By Jonnelle Marte
Feb 17 (Reuters) – The coronavirus pandemic changed the use of credit among consumers in the United States who decided to pay their debts with bank cards, while low interest rates in a quarantine environment boosted home purchases and the mortgage refinancing, said the New York Fed.
Last year, total household debt rose by $ 414 billion, to $ 14.56 trillion at the end of December, said the New York Federal Reserve report on real estate and banking consumption released Wednesday. .
“The COVID pandemic and the recession that followed marked the end of the household borrowing dynamics that had characterized the expansion since the Great Recession, which included strong growth in auto and studio loans, while mortgage amounts and credit cards grew slower, “the report said.
“As the pandemic took hold, these dynamics changed.”
Mortgage amounts, which make up the majority of household debt, grew by $ 182 billion in 2020, the largest increase since 2007.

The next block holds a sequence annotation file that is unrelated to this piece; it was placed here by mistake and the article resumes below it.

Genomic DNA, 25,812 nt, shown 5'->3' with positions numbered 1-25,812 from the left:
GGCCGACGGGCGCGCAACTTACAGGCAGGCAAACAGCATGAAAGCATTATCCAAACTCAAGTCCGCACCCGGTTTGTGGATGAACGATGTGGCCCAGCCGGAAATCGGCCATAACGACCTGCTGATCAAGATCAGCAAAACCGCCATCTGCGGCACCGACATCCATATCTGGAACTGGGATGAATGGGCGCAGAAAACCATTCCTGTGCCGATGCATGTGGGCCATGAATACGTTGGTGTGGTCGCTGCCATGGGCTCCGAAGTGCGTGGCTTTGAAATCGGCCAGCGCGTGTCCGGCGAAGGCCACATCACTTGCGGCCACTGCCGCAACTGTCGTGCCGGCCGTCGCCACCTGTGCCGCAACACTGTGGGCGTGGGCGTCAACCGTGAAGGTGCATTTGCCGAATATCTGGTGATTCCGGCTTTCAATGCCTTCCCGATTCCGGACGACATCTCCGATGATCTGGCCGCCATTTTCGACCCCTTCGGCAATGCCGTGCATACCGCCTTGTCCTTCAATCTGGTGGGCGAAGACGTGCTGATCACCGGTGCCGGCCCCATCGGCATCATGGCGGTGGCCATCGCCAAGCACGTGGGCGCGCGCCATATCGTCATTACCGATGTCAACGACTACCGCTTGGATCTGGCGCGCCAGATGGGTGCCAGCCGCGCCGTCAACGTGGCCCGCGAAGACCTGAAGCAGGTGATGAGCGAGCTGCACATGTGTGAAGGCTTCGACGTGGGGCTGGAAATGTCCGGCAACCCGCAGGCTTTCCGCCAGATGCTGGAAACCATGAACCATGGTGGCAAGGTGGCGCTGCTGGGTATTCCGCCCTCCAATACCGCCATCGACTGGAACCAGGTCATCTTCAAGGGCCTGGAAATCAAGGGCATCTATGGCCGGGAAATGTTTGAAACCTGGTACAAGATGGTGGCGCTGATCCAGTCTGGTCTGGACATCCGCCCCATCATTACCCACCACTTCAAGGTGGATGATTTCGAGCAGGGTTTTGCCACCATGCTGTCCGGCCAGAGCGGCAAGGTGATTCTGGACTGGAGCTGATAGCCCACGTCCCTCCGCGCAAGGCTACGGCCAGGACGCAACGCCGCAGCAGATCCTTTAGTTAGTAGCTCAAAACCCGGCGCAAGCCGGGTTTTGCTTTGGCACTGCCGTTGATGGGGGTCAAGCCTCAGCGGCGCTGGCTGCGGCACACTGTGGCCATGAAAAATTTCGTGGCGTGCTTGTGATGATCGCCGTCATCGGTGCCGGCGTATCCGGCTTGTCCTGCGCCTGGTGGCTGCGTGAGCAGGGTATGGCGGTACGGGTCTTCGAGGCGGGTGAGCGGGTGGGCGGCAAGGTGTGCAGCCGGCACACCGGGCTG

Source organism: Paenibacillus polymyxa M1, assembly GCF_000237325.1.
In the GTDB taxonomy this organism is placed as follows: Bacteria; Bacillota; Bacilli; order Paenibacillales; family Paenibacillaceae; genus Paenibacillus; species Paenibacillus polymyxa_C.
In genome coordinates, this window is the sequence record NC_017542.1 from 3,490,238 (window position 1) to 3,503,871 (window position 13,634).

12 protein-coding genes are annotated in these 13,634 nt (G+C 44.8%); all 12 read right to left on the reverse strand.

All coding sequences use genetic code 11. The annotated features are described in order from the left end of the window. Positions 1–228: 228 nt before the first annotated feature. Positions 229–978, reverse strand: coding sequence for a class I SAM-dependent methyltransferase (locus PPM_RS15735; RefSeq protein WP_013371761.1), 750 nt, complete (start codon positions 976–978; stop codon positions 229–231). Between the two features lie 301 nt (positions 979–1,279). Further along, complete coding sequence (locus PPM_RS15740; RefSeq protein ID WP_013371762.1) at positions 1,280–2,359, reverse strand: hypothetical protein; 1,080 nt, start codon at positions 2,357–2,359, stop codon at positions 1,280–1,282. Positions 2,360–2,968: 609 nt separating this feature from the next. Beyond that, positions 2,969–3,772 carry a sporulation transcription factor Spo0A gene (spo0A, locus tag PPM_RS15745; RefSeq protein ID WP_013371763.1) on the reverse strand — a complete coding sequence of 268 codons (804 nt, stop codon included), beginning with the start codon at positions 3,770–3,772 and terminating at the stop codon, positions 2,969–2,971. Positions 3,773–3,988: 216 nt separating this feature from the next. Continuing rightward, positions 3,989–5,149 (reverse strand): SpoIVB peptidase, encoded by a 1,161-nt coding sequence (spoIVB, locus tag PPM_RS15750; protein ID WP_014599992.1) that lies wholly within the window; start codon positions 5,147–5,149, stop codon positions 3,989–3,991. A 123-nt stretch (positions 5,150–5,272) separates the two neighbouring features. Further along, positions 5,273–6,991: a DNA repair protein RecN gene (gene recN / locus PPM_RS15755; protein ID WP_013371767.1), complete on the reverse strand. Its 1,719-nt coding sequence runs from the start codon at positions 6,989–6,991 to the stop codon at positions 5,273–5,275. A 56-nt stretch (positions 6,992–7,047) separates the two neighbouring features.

Home buying and refinancing took off last year after the Federal Reserve slashed its key interest rate to near zero to combat the economic fallout of the pandemic, leading to lower mortgage rates.
The massive transformations to work and study from home also bolstered the housing market, as some families sought properties with more space.
Credit card balances increased by $ 12 billion in the fourth quarter, but were still $ 108 billion lower than the prior year’s figures, the largest annual decline since the report began being released in 1999.
The year-on-year drop is a sign that many credit card holders cut spending and used pandemic relief checks to pay off bank debts, the researchers said in the report.
(Reporting by Jonnelle Marte. Edited in Spanish by Marion Giraldo)